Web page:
• USA
Objects "Stanley Weiss"

A Fine Inlaid Mahogany Federal / Hepplewhite Breakfront, Rhode Island, c.1800

This breakfront was part of a superb collection of colonial furniture owned by Francis Hill Bigelowe of Cambridge MA, sold at the Anderson Galleries (later Sotheby's) in 1924. In all likelihood, this is a Rhode Island made piece as all the secondary wood is chestnut and--from what we understand--it resided in Providence at one time in the collection of Marsden Perry, who owned and lived in the John Brown house at the turn of the century. This is an impressive and substantial casepiece retaining its original finials (see close up). At the center of the pediment, there is a plinth, which stylistically, was used for a ceramic or a bust, etc. We have an associated eagle of the same date as the secretary (see below). Note the desk section, which for a breakfront, is fairly large, and retains its original 3-pin lock, indicating a sign of the best qualtiy. The doors below have pull out drawers for silver, making this a very serviceable casepiece. American breakfronts are extremely rare and this is one of the finest of its type, displaying typical inlaid mahogany ovals on the drawerfronts, and string inlay throughout. Examine close-ups of the pediment for detail. For the cognoscenti, the inlay around the original finials feels like perhaps the work of a Providence shop. This piece retains its original glass. Provenance: Collection of Francis Hill Bigelow; The Anderson Galleries, New York, January 12, 1924, lot 72 Northeast Auctions, The Estate of Marjorie Rockwell, Lot 1809 Edward B. Aldrich (1871 - 1857) Height: 95 in. Width: 70 in. Depth: 24 in. Collection of Francis Hill Bigelow, The Estate of Marjorie RockwellRead more

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An Outstanding Satinwood and Mahogany Hepplewhite / Inlaid Serpentine

This is one of the finest sideboards in our collection and is composed of brilliant rarely found satinwood and profusely inlaid with bellflowers, patera, and line inlay. It is of serpentine form, which is the most desirable form that these sideboards take. Also illustrated below is a similarly inlaid New York serpentine sideboard listed as “Best” in Albert Sack’s Fine Points of Furniture: Early American. Note the development of inlaid details including the bellflowers on the legs and pateras. Note, on our sideboard, the additional oval inlay in the middle of the top drawer, whereas the Sack sideboard is all mahogany, ours employs a wealth of satinwood on doors and drawers, which is highly desirable. If Sack considers his a masterpiece, then, to be sure, ours is in that category and then some. Also illustrated below is a satinwood sideboard in our private collection which was formerly handled by the Pricketts, a major dealer who specialized in this category of sideboard, with the same basic layout but, of a less desirable D-form, (not serpentine). Possible attribution to William Whitehead is suggested by the distinctive bellflower and looping vine pattern of inlay that appears on the leg in association with the shaded oval patera pattern above. The final image below is an illustration of another Whitehead piece--a Pembroke table--with a matching arrangement of the same patera and bellflower inlay seen on our sideboard. This sideboard is the best of the best. We have French polished it and brought to a beautiful presentation state, the type of sideboard that one would see in the diplomatic reception rooms, etc. There are no breaks or alterations, and this has been in my personal collection for about 20 years. Height: 42 1/2 in. Depth: 30 in. Length: 72 in. Fine Points of Furniture: Early AmericanRead more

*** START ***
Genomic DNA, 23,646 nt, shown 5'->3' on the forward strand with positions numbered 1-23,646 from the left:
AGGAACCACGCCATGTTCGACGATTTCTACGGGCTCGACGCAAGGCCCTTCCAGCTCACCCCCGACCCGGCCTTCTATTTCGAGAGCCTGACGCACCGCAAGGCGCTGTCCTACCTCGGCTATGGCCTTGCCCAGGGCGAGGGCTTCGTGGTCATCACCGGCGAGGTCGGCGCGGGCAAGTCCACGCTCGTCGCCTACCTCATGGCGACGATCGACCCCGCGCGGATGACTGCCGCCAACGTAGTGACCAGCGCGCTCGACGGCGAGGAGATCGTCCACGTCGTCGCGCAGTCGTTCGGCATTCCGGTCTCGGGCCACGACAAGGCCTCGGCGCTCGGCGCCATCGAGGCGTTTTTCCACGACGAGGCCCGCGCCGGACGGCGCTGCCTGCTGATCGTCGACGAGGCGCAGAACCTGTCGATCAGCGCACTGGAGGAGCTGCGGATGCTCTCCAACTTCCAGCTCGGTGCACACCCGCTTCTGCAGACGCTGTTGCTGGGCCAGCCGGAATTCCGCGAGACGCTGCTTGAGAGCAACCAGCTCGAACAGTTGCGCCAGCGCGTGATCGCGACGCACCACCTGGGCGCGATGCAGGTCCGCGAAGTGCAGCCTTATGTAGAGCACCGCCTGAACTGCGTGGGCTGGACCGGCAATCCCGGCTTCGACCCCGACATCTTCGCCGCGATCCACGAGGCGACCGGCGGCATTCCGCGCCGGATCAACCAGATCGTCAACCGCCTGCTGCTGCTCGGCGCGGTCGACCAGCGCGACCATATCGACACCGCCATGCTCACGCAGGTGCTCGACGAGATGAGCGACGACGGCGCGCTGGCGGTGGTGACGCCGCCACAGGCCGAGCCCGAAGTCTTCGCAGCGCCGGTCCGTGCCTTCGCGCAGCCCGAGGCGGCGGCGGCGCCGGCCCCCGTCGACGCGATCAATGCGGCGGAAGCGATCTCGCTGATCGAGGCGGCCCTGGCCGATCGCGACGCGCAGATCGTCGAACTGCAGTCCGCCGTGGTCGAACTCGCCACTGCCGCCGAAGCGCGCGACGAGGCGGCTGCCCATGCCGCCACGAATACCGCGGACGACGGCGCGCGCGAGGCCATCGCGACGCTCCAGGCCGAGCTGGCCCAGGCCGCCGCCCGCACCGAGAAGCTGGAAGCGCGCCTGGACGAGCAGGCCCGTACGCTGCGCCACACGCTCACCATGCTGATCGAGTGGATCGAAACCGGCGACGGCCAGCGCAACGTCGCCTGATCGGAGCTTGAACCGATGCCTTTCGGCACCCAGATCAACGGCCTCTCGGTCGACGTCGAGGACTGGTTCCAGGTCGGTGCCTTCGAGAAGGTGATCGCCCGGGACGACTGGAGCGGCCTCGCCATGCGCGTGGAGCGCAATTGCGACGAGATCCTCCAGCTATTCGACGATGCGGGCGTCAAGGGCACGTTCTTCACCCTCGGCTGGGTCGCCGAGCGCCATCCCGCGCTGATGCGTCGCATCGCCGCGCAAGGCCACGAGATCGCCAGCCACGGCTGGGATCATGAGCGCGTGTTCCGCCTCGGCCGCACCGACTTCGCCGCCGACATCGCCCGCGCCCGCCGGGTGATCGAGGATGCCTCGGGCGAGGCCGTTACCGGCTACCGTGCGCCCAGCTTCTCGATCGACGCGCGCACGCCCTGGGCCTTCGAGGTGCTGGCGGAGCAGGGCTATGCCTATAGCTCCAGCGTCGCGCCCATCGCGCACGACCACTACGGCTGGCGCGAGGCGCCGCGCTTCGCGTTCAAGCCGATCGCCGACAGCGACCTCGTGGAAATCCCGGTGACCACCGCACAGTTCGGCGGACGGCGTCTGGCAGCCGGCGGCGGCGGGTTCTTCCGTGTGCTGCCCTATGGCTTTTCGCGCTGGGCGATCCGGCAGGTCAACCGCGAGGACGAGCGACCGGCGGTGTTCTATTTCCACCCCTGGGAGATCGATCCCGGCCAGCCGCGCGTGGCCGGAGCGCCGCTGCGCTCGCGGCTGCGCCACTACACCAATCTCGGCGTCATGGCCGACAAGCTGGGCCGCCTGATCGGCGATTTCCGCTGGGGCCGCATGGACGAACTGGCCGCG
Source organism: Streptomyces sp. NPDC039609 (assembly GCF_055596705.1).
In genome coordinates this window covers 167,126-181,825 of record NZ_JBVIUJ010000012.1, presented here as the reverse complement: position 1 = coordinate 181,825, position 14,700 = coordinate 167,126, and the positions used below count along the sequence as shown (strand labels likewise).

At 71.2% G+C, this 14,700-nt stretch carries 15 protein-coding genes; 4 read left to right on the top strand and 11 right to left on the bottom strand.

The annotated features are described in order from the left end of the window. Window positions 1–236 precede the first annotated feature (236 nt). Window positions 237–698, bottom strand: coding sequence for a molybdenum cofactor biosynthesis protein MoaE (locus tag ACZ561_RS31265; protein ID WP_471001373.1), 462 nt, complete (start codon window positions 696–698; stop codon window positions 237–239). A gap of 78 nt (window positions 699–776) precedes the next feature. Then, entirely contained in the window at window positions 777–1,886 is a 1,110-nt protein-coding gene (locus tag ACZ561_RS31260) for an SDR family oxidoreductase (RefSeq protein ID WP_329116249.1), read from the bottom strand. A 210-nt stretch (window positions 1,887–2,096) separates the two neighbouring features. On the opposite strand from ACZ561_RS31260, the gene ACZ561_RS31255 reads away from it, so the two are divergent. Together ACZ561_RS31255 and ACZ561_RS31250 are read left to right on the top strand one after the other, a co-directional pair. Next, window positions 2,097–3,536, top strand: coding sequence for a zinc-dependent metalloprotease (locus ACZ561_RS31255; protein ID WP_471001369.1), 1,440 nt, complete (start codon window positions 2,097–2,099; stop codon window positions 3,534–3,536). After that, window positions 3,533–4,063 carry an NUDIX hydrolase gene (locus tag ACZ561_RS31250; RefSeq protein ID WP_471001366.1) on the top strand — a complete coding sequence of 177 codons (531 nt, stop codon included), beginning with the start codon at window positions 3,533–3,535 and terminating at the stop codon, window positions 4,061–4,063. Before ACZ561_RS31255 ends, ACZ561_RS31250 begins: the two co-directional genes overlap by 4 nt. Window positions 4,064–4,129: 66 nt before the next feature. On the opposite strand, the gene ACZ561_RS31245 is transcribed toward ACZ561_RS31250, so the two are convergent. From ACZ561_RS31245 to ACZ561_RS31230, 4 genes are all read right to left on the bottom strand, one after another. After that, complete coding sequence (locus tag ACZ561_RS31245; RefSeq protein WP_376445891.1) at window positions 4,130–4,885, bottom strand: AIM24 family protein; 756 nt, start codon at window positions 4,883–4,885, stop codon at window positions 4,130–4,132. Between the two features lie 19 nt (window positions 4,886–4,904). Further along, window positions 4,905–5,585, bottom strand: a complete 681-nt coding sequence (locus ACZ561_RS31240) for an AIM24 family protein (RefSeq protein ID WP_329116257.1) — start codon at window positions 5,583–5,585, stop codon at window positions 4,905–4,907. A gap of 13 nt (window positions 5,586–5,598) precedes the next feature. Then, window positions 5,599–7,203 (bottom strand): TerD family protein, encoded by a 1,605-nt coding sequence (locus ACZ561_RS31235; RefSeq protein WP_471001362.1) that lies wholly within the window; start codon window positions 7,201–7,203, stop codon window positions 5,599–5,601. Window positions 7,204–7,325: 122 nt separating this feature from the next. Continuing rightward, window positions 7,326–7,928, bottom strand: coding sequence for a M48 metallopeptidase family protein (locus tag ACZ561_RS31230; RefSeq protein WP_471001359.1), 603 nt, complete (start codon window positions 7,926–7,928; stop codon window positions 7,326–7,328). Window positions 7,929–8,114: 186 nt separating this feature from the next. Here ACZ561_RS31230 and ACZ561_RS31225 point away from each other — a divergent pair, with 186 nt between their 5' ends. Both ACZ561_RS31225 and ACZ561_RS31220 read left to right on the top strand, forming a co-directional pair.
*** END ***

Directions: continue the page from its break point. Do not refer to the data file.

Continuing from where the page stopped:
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26 400 GBP

Blog posts about "Stanley Weiss"

How the desk took centre stage
No study is complete without a rich mahogany desk nor is an open-plan office up to scratch if it doesn't feature the desk designs of Hille/Robin Day. Discover how our love for reading and writing (and the 9 to 5?) led to the invention of one of the most beautiful and versatile pieces of furniture.

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